I didn’t know what I was looking for, nor did I understand what I’d found when I stumbled upon Yayoi Kusama’s exhibit at the Singapore National Gallery in the summer of 2017. It was sheer coincidence that I was at the gallery just a few days before her exhibit Life is the Heart of the Rainbow was to close and move cities. 


I still remember how baffled I felt when I’d walked into an austere looking colonial building at the heart of the city, already feeling out of place, to see four giant yellow balls with black polka dots suspended from the ceiling. My eyes were instantly drawn to it, and for a minute I wondered if I was imagining it because everyone else around me—the guards, guides and the few visitors I saw seemed to be unbothered by the dramatic, whimsical spectacle. 


It was the summer between my second and third year at university and a nervous breakdown during finals week had left me feeling uncomfortable in my own company. The trip to the gallery had been a spur of the moment decision, to break away from the tightly scheduled family vacation my father had planned, for just a few hours. It was my family’s first vacation abroad and we’d been determined to make every minute count. 


When we’d landed in Singapore, my father had given my brother and I thirty dollars each and had told us it was ours to spend on whatever we wanted. And now, as the vacation was coming to an end, the pressure of spending it on something significant was pressing in on me. After a lot of deliberation, I decided to invest it in some time alone, something that I’d aggressively avoided doing all summer. I longed to meander by myself without fearing solitude.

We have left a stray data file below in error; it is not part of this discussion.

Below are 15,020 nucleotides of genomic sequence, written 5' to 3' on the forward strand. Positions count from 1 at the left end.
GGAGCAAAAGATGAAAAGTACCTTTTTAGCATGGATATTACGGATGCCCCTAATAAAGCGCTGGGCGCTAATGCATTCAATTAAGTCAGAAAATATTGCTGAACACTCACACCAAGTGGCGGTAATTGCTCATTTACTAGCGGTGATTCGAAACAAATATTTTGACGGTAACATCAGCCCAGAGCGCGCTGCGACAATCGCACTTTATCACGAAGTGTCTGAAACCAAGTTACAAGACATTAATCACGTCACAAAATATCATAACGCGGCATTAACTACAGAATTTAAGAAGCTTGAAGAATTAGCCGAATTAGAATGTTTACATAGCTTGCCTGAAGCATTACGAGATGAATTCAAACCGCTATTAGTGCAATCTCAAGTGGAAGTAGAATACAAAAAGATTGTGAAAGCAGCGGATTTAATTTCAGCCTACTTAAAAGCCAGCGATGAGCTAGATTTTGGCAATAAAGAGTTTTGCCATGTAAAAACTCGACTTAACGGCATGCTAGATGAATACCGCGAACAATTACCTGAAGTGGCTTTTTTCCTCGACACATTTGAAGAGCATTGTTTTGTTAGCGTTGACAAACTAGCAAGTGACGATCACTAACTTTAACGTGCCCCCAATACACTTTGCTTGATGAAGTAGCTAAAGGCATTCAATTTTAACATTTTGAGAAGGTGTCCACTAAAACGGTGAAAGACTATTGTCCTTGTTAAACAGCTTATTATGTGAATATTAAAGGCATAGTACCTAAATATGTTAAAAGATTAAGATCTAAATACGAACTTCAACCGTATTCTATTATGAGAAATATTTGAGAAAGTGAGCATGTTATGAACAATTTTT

I’d taken art classes when I was younger and knew of all the famous paintings. But my childhood had been the kind where my parents worked stressful, demanding jobs all week and weekends were spent catching up on sleep—visiting art exhibits and galleries probably never crossed their minds as fun activities to do with their kids.


Even though my experiences with art and galleries were limited, I knew it was unusual for yellow beach balls to be hanging from the ceiling. Desperate to blend in, I pretended not to care, like others seemed to be doing, and walked further in. The space was quiet and I was conscious of every step I took because it felt like I was the loudest, clumsiest object in the room. 


 I’d thought that art galleries were like libraries and demanded complete silence too. We were to simply walk around, not speaking above a hum and we were definitely, definitely not allowed to touch the exhibits—right? 


Yayoi Kusama’s Obliteration Room defied all my previously held beliefs in one fell swoop. I heard the exhibit before I saw it, although both sight and sound were equally loud. I was given a packet of brightly coloured polka dot stickers and my confusion only increased when I was told to enter the room and stick it anywhere I wanted. When I looked into the room I realised they really did mean it—anywhere. The exhibit, which had been staged in multiple continents, always started off in the same way—with a generic room where all the objects, furniture, walls, ceiling, floor everything, was a plain, stark white. And then visitors were given stickers and were encouraged to stick it on any surface or object within their reach.